This sounds like a fascinating talk, by someone who really knows his stuff. Paul Carter works for The National Archives, where his job title is Principal Records Specialist for Domestic Records. He also is researching the history of poverty at University of Nottingham, where he holds a fellowship.
The talk is hosted by Nottinghamshire & Derbyshire Labour History Society and will be delivered at 2pm on Saturday 22 October at The Nottingham Mechanics Institute, 3 North Sherwood Street, Nottingham NG1 4 EZ. Members of said Society will be having their AGM at the same place from 1pm, and we are told there will also be a Northern Herald second-hand book stall.
If you have tried using original records relating to welfare provision, you will know that the predominant “voice” emanating from the archive is that of the welfare provider: overseers of the poor, justices of the peace, churchwardens, the parish constable and so on – whereas Dr Carter’s raw material springs directly from the pen of the person in need of help.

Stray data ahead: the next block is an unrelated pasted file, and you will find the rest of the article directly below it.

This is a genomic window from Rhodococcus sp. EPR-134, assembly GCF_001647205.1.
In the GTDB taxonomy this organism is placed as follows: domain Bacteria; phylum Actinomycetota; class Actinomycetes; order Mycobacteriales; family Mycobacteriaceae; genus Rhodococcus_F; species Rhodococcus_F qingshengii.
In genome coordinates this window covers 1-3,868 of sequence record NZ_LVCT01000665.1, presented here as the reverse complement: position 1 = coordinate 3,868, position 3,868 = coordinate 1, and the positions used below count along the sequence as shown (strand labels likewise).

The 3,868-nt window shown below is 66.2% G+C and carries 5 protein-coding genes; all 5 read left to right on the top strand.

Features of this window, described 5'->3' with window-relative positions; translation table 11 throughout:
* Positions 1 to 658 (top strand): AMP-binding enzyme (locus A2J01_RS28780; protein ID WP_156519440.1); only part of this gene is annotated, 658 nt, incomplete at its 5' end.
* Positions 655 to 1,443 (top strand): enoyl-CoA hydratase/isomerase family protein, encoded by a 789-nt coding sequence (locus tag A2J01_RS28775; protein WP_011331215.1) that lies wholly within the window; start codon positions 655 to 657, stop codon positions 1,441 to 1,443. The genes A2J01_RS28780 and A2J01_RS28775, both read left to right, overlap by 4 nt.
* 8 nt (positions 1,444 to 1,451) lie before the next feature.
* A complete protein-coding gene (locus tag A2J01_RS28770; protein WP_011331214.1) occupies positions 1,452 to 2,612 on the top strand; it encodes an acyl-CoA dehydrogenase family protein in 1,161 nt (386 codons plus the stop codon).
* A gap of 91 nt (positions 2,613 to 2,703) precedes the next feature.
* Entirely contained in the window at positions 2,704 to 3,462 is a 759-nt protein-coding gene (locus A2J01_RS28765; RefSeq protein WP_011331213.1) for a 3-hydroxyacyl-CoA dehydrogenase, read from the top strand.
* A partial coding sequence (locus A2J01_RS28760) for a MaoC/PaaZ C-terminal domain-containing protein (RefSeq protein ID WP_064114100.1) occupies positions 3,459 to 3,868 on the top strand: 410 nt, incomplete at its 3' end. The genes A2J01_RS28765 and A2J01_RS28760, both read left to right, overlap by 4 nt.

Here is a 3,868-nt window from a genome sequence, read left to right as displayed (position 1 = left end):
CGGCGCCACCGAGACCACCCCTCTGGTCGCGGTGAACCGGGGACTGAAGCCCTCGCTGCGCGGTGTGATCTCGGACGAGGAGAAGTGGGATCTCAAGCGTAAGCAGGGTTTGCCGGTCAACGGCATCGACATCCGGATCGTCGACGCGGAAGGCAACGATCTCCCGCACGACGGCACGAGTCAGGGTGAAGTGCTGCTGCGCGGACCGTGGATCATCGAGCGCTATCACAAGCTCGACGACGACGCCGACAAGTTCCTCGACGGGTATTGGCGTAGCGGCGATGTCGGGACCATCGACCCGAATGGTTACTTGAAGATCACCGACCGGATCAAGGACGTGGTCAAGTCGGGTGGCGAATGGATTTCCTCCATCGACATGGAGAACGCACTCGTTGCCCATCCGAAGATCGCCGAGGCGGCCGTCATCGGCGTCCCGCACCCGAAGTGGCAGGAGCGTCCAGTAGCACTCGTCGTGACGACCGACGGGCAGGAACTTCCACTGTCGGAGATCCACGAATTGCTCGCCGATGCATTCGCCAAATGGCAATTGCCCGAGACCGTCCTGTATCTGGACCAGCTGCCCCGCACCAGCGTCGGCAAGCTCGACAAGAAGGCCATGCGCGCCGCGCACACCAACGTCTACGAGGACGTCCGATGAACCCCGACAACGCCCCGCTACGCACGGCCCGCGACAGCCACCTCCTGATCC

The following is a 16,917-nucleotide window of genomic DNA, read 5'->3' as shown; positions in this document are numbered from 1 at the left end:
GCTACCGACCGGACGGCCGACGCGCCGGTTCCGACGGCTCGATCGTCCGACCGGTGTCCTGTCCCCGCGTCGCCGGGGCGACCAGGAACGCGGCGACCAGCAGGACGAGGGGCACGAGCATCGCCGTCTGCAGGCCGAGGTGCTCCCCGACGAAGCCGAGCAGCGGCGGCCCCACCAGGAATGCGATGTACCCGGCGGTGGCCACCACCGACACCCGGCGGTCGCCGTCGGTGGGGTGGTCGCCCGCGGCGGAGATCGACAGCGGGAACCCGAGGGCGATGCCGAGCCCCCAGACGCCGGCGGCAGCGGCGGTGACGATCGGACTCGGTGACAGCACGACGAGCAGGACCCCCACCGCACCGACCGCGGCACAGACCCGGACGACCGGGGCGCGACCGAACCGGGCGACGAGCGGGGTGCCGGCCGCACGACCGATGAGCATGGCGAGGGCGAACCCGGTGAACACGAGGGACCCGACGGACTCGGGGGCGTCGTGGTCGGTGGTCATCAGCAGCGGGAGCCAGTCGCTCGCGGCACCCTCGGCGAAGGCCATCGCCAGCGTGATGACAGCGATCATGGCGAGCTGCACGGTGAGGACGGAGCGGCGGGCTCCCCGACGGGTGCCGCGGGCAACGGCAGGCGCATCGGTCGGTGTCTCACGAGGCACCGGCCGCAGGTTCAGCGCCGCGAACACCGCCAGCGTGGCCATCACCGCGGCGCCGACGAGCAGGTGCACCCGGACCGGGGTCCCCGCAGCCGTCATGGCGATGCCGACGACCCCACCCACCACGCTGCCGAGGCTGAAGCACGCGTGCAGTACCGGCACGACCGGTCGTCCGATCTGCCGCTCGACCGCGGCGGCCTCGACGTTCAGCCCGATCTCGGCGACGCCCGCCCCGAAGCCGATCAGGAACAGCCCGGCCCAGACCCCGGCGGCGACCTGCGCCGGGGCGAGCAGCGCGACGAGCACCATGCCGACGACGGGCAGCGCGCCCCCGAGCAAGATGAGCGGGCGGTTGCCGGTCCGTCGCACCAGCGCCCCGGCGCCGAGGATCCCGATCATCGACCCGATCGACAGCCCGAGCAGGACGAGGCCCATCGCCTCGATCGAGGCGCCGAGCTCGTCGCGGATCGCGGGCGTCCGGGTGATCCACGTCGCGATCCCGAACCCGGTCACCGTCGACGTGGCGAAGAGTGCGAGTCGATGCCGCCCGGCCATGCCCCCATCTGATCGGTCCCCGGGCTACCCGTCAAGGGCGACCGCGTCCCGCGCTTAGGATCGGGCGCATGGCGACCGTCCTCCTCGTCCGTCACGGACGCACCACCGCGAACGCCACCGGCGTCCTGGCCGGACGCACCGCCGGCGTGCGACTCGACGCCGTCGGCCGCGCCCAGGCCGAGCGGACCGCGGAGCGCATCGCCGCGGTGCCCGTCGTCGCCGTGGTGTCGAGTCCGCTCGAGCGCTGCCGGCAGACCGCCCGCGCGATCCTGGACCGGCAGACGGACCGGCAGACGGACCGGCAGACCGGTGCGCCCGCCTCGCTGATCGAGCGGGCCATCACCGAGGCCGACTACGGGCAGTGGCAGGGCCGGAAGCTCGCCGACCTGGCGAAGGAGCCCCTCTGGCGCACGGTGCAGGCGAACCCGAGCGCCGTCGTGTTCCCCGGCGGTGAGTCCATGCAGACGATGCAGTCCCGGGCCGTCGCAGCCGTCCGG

If you have never tried using original records relating to welfare provision, and would like to give it a try, there are plenty of relevant collections to choose from here at Derbyshire Record Office. You could start by looking at some of the published literature on the subject in our Local Studies section – for instance, we have a copy of “Pauper ancestors : a guide to the records created by the Poor Laws in England & Wales” by David Hawkings. Then, once you know your settlement certificates from your overseers’ accounts, you could dive straight into the archives. On our catalogue, you can find details of a selection of pre-1834 and post-1834 poor law records held here. If you see a collection that grabs you, give it a click for further information, then pay us a visit!